Chaotic Export Season Sows Uncertainty For Mexican Tomato Growers
In early July, flames were quickly eating through dry piles of last season’s tomato plants at the outskirts of Etchohuaquila Organic, a tomato farm in southern Sonora. A few shriveled tomatoes were still on the vine, but the vast majority ended up in homes and restaurants across the United States.
This is downtime for the farm and many other Mexican tomato growers — when they mend equipment, till fields and make plans for the next season.
But last season was no ordinary season and has left many growers — especially tomato growers — with a deep sense of uncertainty.
“Yeah, it was stressful, it hit us hard,” said Casimir Luna, the farm’s director.
The 2013 Suspension Agreement on Fresh Tomatoes from Mexico set floor prices and other rules for Mexican imports. When the U.S. Department of Commerce ended the deal in early May, the nearly 18% tariffs started. But that hasn’t been the only source of stress for Luna.
President Donald Trump’s threats to close the border and impose steadily increasing tariffs on all Mexican exports didn’t help. While the border never closed and a recent binational migration deal stopped the imposition of additional tariffs for the time being, the anxiety remains.
“With these governments, we’re going to be living under that threat,” he said. “And that’s going to continue affecting us as producers.”
But the most concrete impacts are due to the tomato duties. Concerned about the lower cash flow they may have next season as a result, Luna said Etchohuaquila’s creditors are asking them to significantly reduce their acreage next year by as much as 20%.
“And what’s that going to do?” he asked. “That we’re going to reduce our workforce by 20%.”
That’s about 100 people at Etchohuaquila. He said another nearby farm closed down entirely. And impacts aren’t limited to the Mexican side: one long-standing Nogales importer said they will no longer be the importer of record for any Mexican tomatoes, likely substantially reducing the amount of product they handle. That could also mean reduced employment at the business.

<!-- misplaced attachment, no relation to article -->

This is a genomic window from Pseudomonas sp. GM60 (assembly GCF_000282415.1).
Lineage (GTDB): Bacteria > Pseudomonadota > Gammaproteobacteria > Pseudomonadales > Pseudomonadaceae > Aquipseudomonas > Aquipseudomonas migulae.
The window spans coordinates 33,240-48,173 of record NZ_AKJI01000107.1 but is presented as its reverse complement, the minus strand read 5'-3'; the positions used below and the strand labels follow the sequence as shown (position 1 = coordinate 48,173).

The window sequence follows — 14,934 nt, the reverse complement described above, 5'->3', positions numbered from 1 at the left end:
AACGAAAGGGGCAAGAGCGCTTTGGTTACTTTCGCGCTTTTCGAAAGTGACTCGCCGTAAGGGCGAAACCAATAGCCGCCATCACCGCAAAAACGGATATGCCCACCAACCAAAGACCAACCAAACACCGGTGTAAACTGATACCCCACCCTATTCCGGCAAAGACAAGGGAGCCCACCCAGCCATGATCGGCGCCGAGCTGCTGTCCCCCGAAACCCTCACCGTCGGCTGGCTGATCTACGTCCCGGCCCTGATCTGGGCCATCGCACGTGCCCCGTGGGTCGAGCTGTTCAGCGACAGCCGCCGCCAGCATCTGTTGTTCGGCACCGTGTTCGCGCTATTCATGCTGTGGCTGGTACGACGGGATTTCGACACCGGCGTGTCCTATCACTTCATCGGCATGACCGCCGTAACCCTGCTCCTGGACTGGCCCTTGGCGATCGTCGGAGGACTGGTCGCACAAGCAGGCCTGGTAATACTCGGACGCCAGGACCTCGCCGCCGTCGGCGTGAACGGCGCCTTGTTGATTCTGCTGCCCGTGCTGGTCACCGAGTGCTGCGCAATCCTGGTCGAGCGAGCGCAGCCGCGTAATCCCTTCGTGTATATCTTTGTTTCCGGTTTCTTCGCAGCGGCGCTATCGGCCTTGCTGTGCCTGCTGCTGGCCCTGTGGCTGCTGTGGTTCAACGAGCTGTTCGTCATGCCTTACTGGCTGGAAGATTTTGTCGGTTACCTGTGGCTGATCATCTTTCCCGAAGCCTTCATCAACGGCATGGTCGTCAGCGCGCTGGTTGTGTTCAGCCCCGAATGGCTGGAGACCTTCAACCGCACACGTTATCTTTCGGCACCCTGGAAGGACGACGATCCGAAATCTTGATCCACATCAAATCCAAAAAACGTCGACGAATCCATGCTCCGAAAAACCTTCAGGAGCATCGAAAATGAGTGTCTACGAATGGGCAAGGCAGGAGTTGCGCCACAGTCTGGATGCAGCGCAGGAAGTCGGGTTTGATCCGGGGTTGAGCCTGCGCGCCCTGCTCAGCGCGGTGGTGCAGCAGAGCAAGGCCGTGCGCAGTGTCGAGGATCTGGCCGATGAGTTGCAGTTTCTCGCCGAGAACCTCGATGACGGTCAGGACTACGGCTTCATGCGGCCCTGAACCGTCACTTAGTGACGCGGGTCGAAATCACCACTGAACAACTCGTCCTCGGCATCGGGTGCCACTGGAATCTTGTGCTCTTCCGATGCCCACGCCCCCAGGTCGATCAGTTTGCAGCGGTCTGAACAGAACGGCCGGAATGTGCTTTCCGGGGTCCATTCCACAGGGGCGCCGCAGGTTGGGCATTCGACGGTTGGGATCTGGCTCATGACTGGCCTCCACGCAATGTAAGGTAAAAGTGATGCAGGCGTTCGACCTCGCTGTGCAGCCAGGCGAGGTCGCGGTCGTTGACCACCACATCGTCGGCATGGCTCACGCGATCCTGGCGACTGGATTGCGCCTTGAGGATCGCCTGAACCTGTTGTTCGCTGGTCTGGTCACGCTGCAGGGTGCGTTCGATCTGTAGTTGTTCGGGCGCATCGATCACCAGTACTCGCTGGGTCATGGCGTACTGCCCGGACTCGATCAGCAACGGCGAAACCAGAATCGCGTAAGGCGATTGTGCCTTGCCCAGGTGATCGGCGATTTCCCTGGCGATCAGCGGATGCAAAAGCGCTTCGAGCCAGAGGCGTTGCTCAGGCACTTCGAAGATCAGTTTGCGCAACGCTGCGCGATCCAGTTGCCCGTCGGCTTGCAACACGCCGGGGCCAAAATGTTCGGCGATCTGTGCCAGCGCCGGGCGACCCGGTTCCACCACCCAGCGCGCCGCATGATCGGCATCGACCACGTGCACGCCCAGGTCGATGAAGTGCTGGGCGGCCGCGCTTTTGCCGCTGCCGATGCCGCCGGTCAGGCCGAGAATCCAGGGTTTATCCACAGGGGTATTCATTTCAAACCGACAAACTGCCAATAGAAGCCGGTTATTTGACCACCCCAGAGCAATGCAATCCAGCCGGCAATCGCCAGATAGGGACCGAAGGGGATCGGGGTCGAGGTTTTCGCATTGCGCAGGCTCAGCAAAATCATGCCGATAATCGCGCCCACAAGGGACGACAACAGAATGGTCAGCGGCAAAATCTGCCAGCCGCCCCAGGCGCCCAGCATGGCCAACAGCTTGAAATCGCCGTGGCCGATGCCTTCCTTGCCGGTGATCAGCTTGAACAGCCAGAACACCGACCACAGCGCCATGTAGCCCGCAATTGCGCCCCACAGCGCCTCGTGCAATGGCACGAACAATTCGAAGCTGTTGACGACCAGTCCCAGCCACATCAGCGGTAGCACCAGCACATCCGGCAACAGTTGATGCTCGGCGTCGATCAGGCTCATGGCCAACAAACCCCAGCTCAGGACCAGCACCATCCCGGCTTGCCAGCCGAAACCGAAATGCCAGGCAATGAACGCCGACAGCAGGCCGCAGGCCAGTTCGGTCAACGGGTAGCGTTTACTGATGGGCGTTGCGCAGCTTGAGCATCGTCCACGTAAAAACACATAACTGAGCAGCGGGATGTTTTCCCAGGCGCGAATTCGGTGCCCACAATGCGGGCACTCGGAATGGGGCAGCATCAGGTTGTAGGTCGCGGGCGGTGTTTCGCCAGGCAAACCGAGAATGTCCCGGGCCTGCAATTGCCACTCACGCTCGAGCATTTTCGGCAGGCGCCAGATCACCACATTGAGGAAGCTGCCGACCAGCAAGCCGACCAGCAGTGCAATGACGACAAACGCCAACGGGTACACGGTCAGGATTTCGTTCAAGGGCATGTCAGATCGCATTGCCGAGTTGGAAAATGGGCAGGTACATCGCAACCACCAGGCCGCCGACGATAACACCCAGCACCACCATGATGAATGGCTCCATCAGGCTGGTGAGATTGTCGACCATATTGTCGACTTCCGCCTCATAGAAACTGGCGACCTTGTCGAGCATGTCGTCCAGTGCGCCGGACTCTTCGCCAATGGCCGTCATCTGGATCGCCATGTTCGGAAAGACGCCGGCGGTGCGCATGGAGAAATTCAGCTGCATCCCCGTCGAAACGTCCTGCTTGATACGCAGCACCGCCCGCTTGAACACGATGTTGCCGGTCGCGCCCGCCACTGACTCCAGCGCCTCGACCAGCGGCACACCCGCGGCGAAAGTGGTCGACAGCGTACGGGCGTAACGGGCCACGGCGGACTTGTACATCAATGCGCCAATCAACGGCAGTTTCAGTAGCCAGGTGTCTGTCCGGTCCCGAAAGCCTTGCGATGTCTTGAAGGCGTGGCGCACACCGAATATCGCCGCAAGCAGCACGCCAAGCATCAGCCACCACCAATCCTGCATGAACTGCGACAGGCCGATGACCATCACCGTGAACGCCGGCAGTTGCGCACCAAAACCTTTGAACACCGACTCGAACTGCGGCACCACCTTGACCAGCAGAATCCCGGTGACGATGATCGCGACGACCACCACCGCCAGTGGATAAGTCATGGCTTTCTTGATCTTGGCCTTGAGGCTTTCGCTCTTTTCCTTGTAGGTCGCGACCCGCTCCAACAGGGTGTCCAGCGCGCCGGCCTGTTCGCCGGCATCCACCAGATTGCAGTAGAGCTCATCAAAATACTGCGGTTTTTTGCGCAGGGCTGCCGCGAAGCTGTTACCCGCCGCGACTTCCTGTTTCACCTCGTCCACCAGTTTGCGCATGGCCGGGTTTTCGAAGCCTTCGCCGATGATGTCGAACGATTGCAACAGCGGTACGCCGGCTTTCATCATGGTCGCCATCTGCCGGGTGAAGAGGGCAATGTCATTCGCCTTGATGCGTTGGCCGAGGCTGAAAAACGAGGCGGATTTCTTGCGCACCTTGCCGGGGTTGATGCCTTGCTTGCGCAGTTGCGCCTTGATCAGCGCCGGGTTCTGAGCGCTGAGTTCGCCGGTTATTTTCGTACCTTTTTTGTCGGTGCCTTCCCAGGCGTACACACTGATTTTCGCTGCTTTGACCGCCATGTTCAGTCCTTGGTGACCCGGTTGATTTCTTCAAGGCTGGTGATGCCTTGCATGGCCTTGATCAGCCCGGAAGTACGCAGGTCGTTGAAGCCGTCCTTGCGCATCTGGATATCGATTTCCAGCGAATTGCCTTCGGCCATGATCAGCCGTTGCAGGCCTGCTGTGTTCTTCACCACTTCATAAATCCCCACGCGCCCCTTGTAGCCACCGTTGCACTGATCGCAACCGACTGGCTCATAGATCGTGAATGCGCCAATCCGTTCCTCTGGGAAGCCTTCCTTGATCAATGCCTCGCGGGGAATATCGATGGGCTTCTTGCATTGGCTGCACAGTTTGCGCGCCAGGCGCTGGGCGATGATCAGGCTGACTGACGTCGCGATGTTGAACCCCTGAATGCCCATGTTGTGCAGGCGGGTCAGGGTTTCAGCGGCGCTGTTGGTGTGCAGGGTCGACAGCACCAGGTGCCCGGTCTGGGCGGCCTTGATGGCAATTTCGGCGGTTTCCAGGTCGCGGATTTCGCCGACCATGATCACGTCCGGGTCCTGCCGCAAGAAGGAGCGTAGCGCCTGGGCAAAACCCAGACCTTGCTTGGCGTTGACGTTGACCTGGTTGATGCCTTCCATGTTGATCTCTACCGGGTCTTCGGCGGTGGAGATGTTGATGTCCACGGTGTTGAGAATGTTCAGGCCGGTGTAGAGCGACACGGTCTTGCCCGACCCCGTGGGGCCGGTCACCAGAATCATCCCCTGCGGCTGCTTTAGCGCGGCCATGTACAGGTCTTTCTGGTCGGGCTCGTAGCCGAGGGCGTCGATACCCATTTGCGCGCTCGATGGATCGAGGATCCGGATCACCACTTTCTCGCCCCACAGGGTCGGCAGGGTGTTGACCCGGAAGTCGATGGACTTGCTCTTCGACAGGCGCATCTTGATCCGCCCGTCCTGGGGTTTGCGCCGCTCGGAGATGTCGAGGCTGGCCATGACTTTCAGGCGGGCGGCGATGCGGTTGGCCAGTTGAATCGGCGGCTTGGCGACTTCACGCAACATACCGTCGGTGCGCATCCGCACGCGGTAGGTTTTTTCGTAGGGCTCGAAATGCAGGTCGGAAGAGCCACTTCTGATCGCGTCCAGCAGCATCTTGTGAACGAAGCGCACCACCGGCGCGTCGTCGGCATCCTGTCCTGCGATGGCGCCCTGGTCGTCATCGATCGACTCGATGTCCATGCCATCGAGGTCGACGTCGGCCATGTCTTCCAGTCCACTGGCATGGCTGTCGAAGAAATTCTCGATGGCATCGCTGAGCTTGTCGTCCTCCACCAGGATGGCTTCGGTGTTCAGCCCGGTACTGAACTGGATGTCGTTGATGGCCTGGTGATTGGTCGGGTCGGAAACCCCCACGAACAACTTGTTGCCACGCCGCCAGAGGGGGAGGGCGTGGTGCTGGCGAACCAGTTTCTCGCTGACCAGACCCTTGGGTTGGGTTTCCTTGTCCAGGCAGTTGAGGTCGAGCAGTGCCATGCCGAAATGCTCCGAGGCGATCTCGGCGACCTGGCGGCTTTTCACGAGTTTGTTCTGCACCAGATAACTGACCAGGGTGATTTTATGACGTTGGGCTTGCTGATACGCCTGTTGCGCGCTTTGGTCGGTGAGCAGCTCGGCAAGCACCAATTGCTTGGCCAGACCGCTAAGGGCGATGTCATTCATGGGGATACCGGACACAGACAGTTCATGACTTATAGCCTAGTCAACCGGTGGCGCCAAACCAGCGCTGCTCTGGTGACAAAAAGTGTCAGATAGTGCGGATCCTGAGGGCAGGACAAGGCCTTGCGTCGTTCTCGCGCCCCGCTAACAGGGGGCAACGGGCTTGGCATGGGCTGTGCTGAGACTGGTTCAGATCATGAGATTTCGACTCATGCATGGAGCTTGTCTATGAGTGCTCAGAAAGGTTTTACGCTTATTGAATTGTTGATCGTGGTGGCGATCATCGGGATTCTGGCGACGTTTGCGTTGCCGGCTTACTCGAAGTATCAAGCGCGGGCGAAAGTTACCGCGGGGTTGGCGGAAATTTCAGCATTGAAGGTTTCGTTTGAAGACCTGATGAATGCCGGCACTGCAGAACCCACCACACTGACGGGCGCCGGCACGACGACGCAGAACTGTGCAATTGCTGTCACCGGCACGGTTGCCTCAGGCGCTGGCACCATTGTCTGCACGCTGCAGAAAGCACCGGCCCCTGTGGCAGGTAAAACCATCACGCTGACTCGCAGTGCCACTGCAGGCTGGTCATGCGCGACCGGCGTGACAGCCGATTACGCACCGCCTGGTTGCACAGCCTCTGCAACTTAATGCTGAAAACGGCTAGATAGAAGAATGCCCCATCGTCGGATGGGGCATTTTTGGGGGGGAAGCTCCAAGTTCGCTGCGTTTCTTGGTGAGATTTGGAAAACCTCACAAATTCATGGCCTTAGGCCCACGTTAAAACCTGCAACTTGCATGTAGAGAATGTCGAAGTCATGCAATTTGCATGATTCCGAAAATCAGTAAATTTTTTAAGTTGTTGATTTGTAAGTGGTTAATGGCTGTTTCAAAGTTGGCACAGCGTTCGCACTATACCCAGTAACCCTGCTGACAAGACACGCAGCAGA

“It’s been a very complicated season,” said Alfredo Diaz, head of AMHPAC, which represents several hundred protected agriculture operations across Mexico. “And it’s gotten more complicated as a result of the 17.56 tariff on tomato exports going into effect.”
The tariff has been especially hard on small and medium producers who may lack the financial wherewithal to handle duty payments, according to Diaz.
Diaz and Casimiro are hopeful ongoing negotiations will bring a new agreement and end the tariff. But for now growers are deciding what and how much to plant not knowing whether that tariff will rise, fall, or go away entirely.
“We’re all dealing with that uncertainty,” he said.
All of this has invigorated a longstanding interest among Mexican producers to seek markets elsewhere.
“The wolf arrived on May 7 of this year,” he said, referring to the tomato tariff. “That’s when we started to regret depending on just one market.”
The vast majority of Mexican tomato production is for export, and nearly all of those exports go to the United States, according to Diaz. Work is already underway to gain greater access to Asian and European markets. But that doesn’t mean abandoning the U.S. market, which he said Mexican growers have come to dominate.
“But it does make us less vulnerable to threats like the one we’re dealing with now with tariffs,” he said.
Back in Etchohuaquila, a tractor is churning up big chunks of dark soil under stripped shade house frames.
“For now we’re going to let it rest a little, about 20 days, or maybe less,” manager Enrique Rivera said.
After it rests and solarizes, they’ll turn compost into it, and prepare the beds for planting. Most of Etchohuaquila’s production last year had been exported before the tariffs started in May, according to Rivera.
But if they’re still in place come November, when the farm starts cranking out tomatoes, “the problem will be critical,” Rivera said.